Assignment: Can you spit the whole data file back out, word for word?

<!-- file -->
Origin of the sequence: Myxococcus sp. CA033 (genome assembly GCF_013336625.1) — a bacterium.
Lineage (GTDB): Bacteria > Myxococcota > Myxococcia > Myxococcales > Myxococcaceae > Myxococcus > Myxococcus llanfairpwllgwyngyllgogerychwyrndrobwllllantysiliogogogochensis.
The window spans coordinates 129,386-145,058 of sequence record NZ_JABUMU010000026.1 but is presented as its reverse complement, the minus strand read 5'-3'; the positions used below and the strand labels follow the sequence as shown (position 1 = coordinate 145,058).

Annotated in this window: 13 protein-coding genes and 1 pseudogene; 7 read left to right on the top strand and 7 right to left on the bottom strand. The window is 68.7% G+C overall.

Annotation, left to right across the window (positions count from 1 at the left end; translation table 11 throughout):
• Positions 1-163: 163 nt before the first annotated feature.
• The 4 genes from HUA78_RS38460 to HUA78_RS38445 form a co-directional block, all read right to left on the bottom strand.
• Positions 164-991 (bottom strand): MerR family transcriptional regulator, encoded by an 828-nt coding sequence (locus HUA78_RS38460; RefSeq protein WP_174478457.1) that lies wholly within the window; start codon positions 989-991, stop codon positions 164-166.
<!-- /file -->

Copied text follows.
Origin of the sequence: Myxococcus sp. CA033 (genome assembly GCF_013336625.1) — a bacterium.
Lineage (GTDB): Bacteria > Myxococcota > Myxococcia > Myxococcales > Myxococcaceae > Myxococcus > Myxococcus llanfairpwllgwyngyllgogerychwyrndrobwllllantysiliogogogochensis.
The window spans coordinates 129,386-145,058 of sequence record NZ_JABUMU010000026.1 but is presented as its reverse complement, the minus strand read 5'-3'; the positions used below and the strand labels follow the sequence as shown (position 1 = coordinate 145,058).

Annotated in this window: 13 protein-coding genes and 1 pseudogene; 7 read left to right on the top strand and 7 right to left on the bottom strand. The window is 68.7% G+C overall.

Annotation, left to right across the window (positions count from 1 at the left end; translation table 11 throughout):
• Positions 1-163: 163 nt before the first annotated feature.
• The 4 genes from HUA78_RS38460 to HUA78_RS38445 form a co-directional block, all read right to left on the bottom strand.
• Positions 164-991 (bottom strand): MerR family transcriptional regulator, encoded by an 828-nt coding sequence (locus HUA78_RS38460; RefSeq protein WP_174478457.1) that lies wholly within the window; start codon positions 989-991, stop codon positions 164-166.